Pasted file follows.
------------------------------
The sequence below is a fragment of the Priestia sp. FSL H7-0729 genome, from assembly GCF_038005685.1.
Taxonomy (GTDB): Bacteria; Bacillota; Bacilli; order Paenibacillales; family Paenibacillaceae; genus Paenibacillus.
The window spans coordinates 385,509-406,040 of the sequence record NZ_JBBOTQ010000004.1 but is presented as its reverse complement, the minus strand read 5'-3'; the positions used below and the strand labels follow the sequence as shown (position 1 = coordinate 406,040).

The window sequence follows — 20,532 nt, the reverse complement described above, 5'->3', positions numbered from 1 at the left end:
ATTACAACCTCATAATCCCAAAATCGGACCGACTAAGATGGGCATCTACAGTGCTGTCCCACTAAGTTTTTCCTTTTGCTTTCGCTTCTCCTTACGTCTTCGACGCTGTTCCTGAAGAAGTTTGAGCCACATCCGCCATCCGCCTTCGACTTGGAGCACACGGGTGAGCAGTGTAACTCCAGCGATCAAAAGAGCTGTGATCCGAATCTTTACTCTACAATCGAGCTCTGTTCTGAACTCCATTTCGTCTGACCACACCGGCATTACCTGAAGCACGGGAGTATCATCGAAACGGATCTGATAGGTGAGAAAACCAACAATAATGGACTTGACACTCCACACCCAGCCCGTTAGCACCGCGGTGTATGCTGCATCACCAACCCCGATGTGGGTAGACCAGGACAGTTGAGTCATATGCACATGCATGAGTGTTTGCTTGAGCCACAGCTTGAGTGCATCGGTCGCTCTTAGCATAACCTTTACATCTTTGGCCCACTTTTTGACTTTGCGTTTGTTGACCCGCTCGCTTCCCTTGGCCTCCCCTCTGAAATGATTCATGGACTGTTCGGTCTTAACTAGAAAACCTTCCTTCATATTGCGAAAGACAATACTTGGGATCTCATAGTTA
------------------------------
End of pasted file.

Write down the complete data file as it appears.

The sequence below is a fragment of the Priestia sp. FSL H7-0729 genome, from assembly GCF_038005685.1.
Taxonomy (GTDB): Bacteria; Bacillota; Bacilli; order Paenibacillales; family Paenibacillaceae; genus Paenibacillus.
The window spans coordinates 385,509-406,040 of the sequence record NZ_JBBOTQ010000004.1 but is presented as its reverse complement, the minus strand read 5'-3'; the positions used below and the strand labels follow the sequence as shown (position 1 = coordinate 406,040).

The window sequence follows — 20,532 nt, the reverse complement described above, 5'->3', positions numbered from 1 at the left end:
ATTACAACCTCATAATCCCAAAATCGGACCGACTAAGATGGGCATCTACAGTGCTGTCCCACTAAGTTTTTCCTTTTGCTTTCGCTTCTCCTTACGTCTTCGACGCTGTTCCTGAAGAAGTTTGAGCCACATCCGCCATCCGCCTTCGACTTGGAGCACACGGGTGAGCAGTGTAACTCCAGCGATCAAAAGAGCTGTGATCCGAATCTTTACTCTACAATCGAGCTCTGTTCTGAACTCCATTTCGTCTGACCACACCGGCATTACCTGAAGCACGGGAGTATCATCGAAACGGATCTGATAGGTGAGAAAACCAACAATAATGGACTTGACACTCCACACCCAGCCCGTTAGCACCGCGGTGTATGCTGCATCACCAACCCCGATGTGGGTAGACCAGGACAGTTGAGTCATATGCACATGCATGAGTGTTTGCTTGAGCCACAGCTTGAGTGCATCGGTCGCTCTTAGCATAACCTTTACATCTTTGGCCCACTTTTTGACTTTGCGTTTGTTGACCCGCTCGCTTCCCTTGGCCTCCCCTCTGAAATGATTCATGGACTGTTCGGTCTTAACTAGAAAACCTTCCTTCATATTGCGAAAGACAATACTTGGGATCTCATAGTTA